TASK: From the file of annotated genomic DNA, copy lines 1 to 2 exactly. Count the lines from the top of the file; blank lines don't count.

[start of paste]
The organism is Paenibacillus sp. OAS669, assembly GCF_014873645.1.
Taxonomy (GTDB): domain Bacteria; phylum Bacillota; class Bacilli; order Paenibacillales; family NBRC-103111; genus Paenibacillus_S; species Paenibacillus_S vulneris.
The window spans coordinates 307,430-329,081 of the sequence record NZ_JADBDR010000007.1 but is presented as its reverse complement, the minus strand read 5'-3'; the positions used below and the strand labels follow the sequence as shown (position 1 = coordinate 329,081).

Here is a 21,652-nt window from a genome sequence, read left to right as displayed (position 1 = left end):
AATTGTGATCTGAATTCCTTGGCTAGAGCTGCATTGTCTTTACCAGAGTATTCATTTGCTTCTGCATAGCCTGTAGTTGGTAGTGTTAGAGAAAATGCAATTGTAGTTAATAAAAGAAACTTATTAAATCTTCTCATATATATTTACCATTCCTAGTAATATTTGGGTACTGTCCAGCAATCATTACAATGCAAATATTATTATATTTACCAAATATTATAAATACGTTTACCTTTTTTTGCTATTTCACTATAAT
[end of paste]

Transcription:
The organism is Paenibacillus sp. OAS669, assembly GCF_014873645.1.
Taxonomy (GTDB): domain Bacteria; phylum Bacillota; class Bacilli; order Paenibacillales; family NBRC-103111; genus Paenibacillus_S; species Paenibacillus_S vulneris.